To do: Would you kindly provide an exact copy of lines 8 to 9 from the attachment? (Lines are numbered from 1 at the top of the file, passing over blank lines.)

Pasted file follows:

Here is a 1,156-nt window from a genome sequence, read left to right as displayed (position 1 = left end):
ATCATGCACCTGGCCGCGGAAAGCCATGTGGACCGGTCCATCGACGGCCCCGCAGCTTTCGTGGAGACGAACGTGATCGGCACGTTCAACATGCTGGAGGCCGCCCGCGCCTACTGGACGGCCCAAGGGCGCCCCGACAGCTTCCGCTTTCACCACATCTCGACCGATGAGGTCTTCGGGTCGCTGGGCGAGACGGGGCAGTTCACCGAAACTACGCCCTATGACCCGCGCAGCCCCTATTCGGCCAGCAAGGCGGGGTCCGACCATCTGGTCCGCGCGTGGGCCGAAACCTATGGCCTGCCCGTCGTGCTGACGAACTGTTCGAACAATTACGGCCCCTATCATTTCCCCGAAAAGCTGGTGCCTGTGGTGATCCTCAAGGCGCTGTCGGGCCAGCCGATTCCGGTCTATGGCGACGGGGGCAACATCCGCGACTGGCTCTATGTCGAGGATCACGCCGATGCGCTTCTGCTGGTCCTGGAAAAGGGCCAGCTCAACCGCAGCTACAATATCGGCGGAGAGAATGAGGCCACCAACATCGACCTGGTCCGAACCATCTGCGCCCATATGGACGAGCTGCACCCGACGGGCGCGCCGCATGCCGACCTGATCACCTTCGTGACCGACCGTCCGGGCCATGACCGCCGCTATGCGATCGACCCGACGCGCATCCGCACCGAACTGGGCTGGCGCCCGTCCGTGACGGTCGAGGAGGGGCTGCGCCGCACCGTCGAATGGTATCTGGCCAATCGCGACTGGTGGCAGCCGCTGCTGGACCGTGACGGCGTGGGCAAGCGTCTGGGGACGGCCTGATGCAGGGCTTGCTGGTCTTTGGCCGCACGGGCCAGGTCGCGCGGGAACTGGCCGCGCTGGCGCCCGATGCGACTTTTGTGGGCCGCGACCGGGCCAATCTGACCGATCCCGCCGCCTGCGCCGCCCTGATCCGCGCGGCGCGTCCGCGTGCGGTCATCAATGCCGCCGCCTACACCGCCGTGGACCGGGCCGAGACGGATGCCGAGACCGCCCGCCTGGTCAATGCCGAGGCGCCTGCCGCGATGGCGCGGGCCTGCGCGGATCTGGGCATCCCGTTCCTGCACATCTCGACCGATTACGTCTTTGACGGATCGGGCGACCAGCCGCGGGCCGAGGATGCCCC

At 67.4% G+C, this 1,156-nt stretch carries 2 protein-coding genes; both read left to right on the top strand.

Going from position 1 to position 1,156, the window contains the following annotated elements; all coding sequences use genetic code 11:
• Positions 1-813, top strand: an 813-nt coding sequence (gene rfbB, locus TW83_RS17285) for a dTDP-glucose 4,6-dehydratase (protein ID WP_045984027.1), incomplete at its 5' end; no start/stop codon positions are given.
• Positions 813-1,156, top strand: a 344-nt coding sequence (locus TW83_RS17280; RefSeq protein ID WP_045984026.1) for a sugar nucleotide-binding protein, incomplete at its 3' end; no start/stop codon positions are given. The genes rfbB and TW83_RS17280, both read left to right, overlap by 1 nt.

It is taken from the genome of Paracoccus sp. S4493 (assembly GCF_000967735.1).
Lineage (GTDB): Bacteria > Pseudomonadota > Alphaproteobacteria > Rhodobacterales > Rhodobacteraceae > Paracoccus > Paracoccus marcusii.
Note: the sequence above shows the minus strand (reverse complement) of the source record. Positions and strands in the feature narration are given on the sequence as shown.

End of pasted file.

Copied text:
Lineage (GTDB): Bacteria > Pseudomonadota > Alphaproteobacteria > Rhodobacterales > Rhodobacteraceae > Paracoccus > Paracoccus marcusii.
Note: the sequence above shows the minus strand (reverse complement) of the source record. Positions and strands in the feature narration are given on the sequence as shown.